If you're been reading my posts for these last few weeks, you know my focus is as splintered as a tree after a lightning bolt. But, like Roy did with his splintered tree, I'm hoping to take the heartwood and make Wonderboy.
I've played a lot of games over the years. I mean a lot. But not a single one has ever let me fully play the character I saw (at least without starting at the equivalent of 10th level or so). I'm no munchkin or min-maxer, but when I have a kick ass concept and I can't play him because even though an ex-Navy SEAL is allowed, the meager build points at start means he'll shoot like crap, can't sneak up on anybody, and is more likely to blow his own hands off than set the claymore right. I can say my first level dwarf is a grizzled veteran of the Orc Wars, scarred emotionally by seeing his entire clan destroyed, but when the dice hit the table, he's still a 1st level fighter.
Now, look, I know the rag about role playing. I can play him like a grizzled veteran, sure. But when we run up on a group of orcs and the thief has as much chance to kill one as I do, it falls a little flat. It is a difficult thing to reconcile, though, because just throwing levels/development points around willy-nilly is like trying to kill a mosquito with a Stinger missile. Sure, It'll be dead, but the collateral damage will be bad.
So, yesterday I rediscovered a game I had a minor interest in a few years ago. I spent a little time with it, and layed it aside. The game is Risus. It is very minimalist, as far as rules crunch is concerned. Which means it doesn't have a lot of rules to get in the way. Best of all are the Cliches. They are things used to describe a character, the things that really make up the character. They're not really skills, although they do give an indication of what the character is capable of. For example, I could have a guy with Battle Axe (4). So, he's a real terror with a battle axe. But it is more than that. This guy knows battle axes. That Cliche also would cover things like appraising them at the weaponsmith's stall and keeping his axe in good order. But consider this, more evocative, twist: Axe-brother of the Blood-fist Barbarians (4). He's still every bit the bad-ass with the axe as the first guy, but the Blood-fist are known for their ferocity in battle, so his dice (4) for this Cliche could also be used to resist fear effects, check moral, and possibly intimidate opponents.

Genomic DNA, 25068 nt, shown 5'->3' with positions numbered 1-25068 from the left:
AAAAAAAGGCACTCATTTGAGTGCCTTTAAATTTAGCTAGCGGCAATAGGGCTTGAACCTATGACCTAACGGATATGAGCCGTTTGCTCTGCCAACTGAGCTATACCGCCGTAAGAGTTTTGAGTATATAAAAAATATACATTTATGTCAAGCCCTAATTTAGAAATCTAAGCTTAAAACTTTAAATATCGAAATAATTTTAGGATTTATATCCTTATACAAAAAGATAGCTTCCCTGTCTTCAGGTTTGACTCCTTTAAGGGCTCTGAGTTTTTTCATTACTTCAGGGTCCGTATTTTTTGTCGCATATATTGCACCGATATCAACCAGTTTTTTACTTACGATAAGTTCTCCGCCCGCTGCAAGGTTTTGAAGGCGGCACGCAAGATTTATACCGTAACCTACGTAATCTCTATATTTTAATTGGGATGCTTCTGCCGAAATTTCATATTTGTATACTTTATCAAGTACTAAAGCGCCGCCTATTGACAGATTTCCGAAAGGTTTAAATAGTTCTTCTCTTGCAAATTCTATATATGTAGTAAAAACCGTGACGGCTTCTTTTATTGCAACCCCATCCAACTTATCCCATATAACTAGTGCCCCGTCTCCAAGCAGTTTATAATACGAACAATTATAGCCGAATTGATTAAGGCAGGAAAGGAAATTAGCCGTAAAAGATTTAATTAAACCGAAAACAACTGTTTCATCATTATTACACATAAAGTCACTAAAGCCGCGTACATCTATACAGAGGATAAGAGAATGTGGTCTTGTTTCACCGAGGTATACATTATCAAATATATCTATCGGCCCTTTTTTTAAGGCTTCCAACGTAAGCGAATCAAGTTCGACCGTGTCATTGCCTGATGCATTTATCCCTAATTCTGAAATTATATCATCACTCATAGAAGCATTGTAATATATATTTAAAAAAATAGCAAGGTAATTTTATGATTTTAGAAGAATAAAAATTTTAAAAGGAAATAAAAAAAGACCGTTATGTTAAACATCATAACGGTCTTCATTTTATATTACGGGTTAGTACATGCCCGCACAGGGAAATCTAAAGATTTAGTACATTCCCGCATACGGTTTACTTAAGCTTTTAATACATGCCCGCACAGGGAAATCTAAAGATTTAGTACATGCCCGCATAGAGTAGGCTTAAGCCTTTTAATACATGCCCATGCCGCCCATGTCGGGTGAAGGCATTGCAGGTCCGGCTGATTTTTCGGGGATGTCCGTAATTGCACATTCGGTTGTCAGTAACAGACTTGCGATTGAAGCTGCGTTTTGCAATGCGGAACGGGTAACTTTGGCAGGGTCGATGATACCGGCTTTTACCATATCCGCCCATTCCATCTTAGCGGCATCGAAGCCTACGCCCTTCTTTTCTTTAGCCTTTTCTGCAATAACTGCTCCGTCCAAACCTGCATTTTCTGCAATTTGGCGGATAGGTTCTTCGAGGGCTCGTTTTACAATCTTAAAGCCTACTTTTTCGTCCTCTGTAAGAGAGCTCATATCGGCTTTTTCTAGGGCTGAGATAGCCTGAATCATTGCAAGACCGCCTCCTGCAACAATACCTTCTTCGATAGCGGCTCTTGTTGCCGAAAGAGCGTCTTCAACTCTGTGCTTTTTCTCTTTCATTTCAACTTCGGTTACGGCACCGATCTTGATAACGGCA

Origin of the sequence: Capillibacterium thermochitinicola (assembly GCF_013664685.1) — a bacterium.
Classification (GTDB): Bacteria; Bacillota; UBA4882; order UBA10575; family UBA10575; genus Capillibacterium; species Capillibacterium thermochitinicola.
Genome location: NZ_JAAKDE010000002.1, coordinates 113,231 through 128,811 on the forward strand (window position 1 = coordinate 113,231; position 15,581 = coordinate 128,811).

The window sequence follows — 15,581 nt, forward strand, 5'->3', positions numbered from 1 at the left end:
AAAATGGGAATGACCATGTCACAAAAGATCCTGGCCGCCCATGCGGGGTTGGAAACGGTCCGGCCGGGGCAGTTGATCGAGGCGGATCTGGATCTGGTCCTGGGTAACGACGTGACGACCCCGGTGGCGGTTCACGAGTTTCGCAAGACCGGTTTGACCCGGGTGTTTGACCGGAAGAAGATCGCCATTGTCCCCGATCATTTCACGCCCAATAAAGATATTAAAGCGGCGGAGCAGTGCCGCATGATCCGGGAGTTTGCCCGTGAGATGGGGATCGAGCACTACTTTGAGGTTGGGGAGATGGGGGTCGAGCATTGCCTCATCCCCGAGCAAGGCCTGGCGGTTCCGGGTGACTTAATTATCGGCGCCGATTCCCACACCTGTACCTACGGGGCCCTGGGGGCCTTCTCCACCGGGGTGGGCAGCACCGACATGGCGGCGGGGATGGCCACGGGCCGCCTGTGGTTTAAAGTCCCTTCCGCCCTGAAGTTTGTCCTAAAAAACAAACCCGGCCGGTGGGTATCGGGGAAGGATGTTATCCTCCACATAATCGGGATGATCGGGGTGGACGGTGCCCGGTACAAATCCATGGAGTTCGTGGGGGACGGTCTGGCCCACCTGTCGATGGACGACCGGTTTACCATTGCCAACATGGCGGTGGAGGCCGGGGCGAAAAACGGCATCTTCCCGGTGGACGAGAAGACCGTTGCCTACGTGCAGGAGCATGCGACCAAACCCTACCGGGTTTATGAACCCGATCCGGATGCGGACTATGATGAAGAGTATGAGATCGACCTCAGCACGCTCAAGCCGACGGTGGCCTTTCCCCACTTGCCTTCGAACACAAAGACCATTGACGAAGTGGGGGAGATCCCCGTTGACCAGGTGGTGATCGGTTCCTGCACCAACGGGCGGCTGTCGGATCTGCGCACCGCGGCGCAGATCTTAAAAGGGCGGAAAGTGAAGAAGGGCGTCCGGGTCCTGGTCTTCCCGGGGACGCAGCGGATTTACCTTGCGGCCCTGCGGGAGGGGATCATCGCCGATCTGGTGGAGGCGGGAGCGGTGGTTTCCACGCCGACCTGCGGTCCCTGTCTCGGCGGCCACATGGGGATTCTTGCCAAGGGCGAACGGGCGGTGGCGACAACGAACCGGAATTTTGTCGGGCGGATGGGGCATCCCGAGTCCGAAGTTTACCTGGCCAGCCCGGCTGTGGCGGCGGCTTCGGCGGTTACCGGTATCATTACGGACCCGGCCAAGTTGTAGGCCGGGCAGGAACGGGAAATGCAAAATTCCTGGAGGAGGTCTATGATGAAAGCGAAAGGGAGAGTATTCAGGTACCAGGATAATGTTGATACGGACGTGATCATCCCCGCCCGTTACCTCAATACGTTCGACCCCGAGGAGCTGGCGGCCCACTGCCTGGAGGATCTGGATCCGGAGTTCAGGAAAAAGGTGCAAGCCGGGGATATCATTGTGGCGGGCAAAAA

Another thing I like is that Cliches can be applied to items as well. I despise it whenever I picture a fighter in formed boiled leather armor, looking all cool in my mind. Then I note his AC on the character sheet and it is a freaking 7. Well, he's supposed to be a fighter, and fighters go toe-to-toe with the meanest creeps around, right? So, an AC7 is out of the question. I have to bury my vision under 50 pounds of steel. My choices are to compromise my imagination -OR- have a new (better armored) character ready for when this one gets gnawed to death. In Risus (at least as I see it) the material of the armor is window dressing, or possibly important when considering environmental factors (lightning vs metal armor). It is the dice in the armor that matters. Same goes for weapons, a Dagger (3) is every bit the weapon a Claymore (3) is. It is more about imagination, vision, and role play than it is about number crunching, weapon vs armor, and damage comparisons.
This may ultimately be "empty calories", fun to eat, but not really satisfying. I don't know, and to be honest, I probably never will, since my lack of a group is a common theme in my posts. It is fun to think about though, and the idea that designing for Risus is akin to designing system-less is very liberating. I have a hard time maintaining my conceit when it comes to design. I tend to find myself having my design choices answer to the rules, rather than twist the rules to my designed "reality". If Risus frees me from that hang-up it will be well worth the time spent.